Premier Icon Sir HC
    Subscriber

    £800 for a Stanton makes a custom built Curtis seem a no brainer, no silly CEN standards making them overly stiff either!

    Stevet1
    Member

    £800 for a Stanton makes a custom built Curtis seem a no brainer,

    I’ve ridden both, the Stanton wins hands down. It’s not always the case that a man with a brazing torch in a shed produces the best handling frame…

    Premier Icon Rik
    Subscriber

    But any framebuilder inc. Curtis will have to reach CEN (think it’s ISO now) standards if they are to be sold in the UK

    I’d be fascinated to read a back-to-back test of this frame versus the 853 equivalent, all the same compnents on each frame.

    Premier Icon funkmasterp
    Subscriber

    Is it not more a case of what’s done with the material rather than the material itself? The Stif Morf for example is 4130 but has some fancy pants work to the seatstays and other areas. As a result it (IMO) rides beautifully and I’m assuming costs more to make than your average, standard On One frame.

    kayla1
    Member

    My mk1 Switchback is the best bike I’ve ever had, I love it, and this new frame looks pretty similar apart from some of the nicer details. It’s still not ‘affordable’ by any means though and no ISCG mount is a bit bobbins. Even Cotic learned that lesson with the new Soul 😉

    I had a really nice 4130 frame a few years ago so +1 to the what’s been done to the tubes rather than just poo pooing the material as ‘cheap’.

    “I’d be fascinated to read a back-to-back test of this frame versus the 853 equivalent, all the same compnents on each frame.”

    I suspect the chainstay length will be shorter on the 853 ones because of the complex yoke allowing more clearance. That’ll be pretty obvious and once you’ve realised that then placebo effect will probably get involved…

    “Is it not more a case of what’s done with the material rather than the material itself?”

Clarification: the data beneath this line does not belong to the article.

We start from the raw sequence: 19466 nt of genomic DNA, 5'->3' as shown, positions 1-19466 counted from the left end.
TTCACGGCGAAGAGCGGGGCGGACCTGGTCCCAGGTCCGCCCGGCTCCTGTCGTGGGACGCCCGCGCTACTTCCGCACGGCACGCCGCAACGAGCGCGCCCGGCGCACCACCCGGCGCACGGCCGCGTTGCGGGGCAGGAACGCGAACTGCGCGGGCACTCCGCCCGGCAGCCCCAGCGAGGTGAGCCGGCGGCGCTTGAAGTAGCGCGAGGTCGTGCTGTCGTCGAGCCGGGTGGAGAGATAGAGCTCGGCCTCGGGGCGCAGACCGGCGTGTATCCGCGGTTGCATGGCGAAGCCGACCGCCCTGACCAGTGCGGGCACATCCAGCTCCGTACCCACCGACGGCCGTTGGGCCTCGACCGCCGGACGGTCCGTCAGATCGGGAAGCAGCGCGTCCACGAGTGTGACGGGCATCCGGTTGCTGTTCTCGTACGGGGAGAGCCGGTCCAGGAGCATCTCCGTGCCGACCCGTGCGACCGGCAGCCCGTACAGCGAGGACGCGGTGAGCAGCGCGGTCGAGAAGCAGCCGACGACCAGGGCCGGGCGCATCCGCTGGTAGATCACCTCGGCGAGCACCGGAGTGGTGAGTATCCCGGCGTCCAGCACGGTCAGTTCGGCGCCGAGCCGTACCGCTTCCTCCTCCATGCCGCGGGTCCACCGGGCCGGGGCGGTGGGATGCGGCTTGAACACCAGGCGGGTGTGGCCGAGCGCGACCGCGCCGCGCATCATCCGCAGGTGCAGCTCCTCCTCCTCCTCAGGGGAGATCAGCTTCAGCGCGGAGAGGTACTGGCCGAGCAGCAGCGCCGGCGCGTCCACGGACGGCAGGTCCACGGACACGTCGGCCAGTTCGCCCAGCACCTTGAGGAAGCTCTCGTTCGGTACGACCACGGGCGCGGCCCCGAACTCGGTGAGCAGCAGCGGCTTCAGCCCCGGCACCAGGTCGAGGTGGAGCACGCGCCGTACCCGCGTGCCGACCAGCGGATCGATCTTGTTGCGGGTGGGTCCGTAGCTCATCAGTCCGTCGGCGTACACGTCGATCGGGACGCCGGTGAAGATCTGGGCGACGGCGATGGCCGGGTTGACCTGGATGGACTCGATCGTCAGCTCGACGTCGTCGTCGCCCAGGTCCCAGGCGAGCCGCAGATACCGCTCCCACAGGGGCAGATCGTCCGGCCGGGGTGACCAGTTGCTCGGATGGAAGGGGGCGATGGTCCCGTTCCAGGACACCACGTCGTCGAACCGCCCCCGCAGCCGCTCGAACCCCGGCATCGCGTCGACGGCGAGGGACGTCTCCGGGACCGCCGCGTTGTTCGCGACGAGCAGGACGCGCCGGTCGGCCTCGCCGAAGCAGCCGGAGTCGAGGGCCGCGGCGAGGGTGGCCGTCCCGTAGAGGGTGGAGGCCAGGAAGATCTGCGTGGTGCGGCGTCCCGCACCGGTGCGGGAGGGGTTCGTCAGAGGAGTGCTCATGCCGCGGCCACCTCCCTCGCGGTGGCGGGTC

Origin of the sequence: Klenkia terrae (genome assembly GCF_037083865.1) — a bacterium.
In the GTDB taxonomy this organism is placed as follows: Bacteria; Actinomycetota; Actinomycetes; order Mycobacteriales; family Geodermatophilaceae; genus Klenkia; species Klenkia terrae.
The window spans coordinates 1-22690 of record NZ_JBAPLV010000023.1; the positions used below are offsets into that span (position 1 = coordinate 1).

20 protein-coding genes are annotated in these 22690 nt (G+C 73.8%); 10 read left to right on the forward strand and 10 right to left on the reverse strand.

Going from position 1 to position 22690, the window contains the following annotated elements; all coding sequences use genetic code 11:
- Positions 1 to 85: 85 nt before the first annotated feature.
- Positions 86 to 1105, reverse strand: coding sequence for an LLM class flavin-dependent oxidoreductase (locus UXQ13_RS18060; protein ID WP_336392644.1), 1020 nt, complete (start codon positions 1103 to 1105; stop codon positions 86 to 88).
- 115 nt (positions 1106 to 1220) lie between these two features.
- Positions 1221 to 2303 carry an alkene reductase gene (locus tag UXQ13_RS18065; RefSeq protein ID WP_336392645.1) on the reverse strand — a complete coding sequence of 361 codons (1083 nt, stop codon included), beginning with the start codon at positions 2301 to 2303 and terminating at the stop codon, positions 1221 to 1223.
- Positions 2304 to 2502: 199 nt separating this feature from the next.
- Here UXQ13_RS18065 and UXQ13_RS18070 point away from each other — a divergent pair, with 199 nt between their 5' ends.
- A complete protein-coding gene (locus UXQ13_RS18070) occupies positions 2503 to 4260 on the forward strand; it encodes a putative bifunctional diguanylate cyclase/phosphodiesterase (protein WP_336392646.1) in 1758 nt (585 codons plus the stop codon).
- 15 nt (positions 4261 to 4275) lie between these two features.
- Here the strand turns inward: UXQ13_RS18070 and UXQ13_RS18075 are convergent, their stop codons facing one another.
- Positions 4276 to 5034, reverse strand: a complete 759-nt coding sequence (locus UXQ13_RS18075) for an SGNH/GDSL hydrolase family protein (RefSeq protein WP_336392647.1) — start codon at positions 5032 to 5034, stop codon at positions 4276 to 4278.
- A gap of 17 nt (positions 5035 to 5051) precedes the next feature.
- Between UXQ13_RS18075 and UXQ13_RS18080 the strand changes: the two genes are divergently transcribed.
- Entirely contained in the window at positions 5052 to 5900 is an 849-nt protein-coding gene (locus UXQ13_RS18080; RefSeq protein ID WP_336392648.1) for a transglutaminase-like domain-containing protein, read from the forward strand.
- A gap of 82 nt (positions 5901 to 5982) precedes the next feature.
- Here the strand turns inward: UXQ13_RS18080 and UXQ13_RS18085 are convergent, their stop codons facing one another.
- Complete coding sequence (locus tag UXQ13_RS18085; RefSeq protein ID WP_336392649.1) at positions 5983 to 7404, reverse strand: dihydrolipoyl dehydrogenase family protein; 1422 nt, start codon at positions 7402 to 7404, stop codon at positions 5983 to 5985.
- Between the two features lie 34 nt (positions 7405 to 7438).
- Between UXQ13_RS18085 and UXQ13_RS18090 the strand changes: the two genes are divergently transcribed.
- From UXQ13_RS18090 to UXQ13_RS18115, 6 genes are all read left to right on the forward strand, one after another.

YES! And this could be applied to so many threads on here, not least the one about steel full-sus frames.

    kayla1
    Member

    I suspect the chainstay length will be shorter on the 853 ones because of the complex yoke allowing more clearance.

    The mk1 Switchback (no fancy yoke) has the same length as the mk2 with the fancy yoke, the only difference is the tyre clearance.

    But

    That’ll be pretty obvious and once you’ve realised that then placebo effect will probably get involved…

    This 😆

    rene59
    Member

    I had it in mind that the original frames were from Japan for some reason. Something to do with welders. Had no idea they were making them in the UK.

    keir
    Member

    it’s an old article, and about road bikes, but here’s a case where a group of bike testers rode 7 different tubesets “blind”

    http://www.habcycles.com/m7.html

    mickmcd
    Member

    But any framebuilder inc. Curtis will have to reach CEN (think it’s ISO now) standards if they are to be sold in the UK

    Pretty sure that’s not the case any more with the caveats they introduced for competition and extreme stupidity categories which you could say some of these fit into and still provide a limited warranty